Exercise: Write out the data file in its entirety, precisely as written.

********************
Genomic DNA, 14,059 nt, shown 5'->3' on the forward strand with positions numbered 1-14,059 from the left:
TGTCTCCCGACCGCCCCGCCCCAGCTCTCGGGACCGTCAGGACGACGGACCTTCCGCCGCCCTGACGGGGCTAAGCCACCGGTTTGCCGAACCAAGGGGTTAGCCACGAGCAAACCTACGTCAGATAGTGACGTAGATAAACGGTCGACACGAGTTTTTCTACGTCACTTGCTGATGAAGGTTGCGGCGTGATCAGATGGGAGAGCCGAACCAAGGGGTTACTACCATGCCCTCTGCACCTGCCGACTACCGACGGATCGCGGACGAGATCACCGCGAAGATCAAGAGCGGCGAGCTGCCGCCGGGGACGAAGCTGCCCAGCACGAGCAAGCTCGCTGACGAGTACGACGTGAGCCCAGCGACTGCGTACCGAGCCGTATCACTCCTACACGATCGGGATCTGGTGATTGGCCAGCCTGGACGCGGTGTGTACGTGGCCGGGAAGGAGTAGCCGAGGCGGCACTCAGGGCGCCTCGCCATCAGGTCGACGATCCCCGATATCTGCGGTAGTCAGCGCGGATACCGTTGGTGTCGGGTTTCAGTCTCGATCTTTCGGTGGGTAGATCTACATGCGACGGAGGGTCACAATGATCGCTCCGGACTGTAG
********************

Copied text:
Genomic DNA, 14,059 nt, shown 5'->3' on the forward strand with positions numbered 1-14,059 from the left:
TGTCTCCCGACCGCCCCGCCCCAGCTCTCGGGACCGTCAGGACGACGGACCTTCCGCCGCCCTGACGGGGCTAAGCCACCGGTTTGCCGAACCAAGGGGTTAGCCACGAGCAAACCTACGTCAGATAGTGACGTAGATAAACGGTCGACACGAGTTTTTCTACGTCACTTGCTGATGAAGGTTGCGGCGTGATCAGATGGGAGAGCCGAACCAAGGGGTTACTACCATGCCCTCTGCACCTGCCGACTACCGACGGATCGCGGACGAGATCACCGCGAAGATCAAGAGCGGCGAGCTGCCGCCGGGGACGAAGCTGCCCAGCACGAGCAAGCTCGCTGACGAGTACGACGTGAGCCCAGCGACTGCGTACCGAGCCGTATCACTCCTACACGATCGGGATCTGGTGATTGGCCAGCCTGGACGCGGTGTGTACGTGGCCGGGAAGGAGTAGCCGAGGCGGCACTCAGGGCGCCTCGCCATCAGGTCGACGATCCCCGATATCTGCGGTAGTCAGCGCGGATACCGTTGGTGTCGGGTTTCAGTCTCGATCTTTCGGTGGGTAGATCTACATGCGACGGAGGGTCACAATGATCGCTCCGGACTGTAG